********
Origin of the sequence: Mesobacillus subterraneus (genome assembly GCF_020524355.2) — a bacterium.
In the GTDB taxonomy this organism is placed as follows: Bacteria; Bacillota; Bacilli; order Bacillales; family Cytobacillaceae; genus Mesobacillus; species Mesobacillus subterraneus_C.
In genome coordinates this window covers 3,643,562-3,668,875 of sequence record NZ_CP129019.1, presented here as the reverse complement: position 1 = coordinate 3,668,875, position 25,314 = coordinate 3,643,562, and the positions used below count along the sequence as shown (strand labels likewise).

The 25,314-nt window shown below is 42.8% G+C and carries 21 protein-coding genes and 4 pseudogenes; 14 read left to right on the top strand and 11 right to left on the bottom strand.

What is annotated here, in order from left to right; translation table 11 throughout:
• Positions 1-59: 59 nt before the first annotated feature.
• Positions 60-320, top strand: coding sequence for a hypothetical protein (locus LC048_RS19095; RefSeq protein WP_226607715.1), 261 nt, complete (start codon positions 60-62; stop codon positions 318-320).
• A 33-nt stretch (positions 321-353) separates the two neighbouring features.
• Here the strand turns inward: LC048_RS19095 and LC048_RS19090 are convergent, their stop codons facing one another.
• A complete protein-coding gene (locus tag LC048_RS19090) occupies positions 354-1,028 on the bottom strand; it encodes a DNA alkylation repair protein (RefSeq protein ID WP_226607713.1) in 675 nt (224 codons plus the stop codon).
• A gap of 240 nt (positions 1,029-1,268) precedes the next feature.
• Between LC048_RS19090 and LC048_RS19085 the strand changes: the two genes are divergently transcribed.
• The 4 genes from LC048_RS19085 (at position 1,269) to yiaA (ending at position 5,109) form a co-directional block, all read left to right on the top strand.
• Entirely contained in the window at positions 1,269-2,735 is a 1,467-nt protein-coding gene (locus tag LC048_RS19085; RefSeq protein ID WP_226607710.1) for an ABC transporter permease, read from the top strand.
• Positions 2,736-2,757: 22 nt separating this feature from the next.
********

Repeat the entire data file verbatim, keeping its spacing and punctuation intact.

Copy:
Origin of the sequence: Mesobacillus subterraneus (genome assembly GCF_020524355.2) — a bacterium.
In the GTDB taxonomy this organism is placed as follows: Bacteria; Bacillota; Bacilli; order Bacillales; family Cytobacillaceae; genus Mesobacillus; species Mesobacillus subterraneus_C.
In genome coordinates this window covers 3,643,562-3,668,875 of sequence record NZ_CP129019.1, presented here as the reverse complement: position 1 = coordinate 3,668,875, position 25,314 = coordinate 3,643,562, and the positions used below count along the sequence as shown (strand labels likewise).

The 25,314-nt window shown below is 42.8% G+C and carries 21 protein-coding genes and 4 pseudogenes; 14 read left to right on the top strand and 11 right to left on the bottom strand.

What is annotated here, in order from left to right; translation table 11 throughout:
• Positions 1-59: 59 nt before the first annotated feature.
• Positions 60-320, top strand: coding sequence for a hypothetical protein (locus LC048_RS19095; RefSeq protein WP_226607715.1), 261 nt, complete (start codon positions 60-62; stop codon positions 318-320).
• A 33-nt stretch (positions 321-353) separates the two neighbouring features.
• Here the strand turns inward: LC048_RS19095 and LC048_RS19090 are convergent, their stop codons facing one another.
• A complete protein-coding gene (locus tag LC048_RS19090) occupies positions 354-1,028 on the bottom strand; it encodes a DNA alkylation repair protein (RefSeq protein ID WP_226607713.1) in 675 nt (224 codons plus the stop codon).
• A gap of 240 nt (positions 1,029-1,268) precedes the next feature.
• Between LC048_RS19090 and LC048_RS19085 the strand changes: the two genes are divergently transcribed.
• The 4 genes from LC048_RS19085 (at position 1,269) to yiaA (ending at position 5,109) form a co-directional block, all read left to right on the top strand.
• Entirely contained in the window at positions 1,269-2,735 is a 1,467-nt protein-coding gene (locus tag LC048_RS19085; RefSeq protein ID WP_226607710.1) for an ABC transporter permease, read from the top strand.
• Positions 2,736-2,757: 22 nt separating this feature from the next.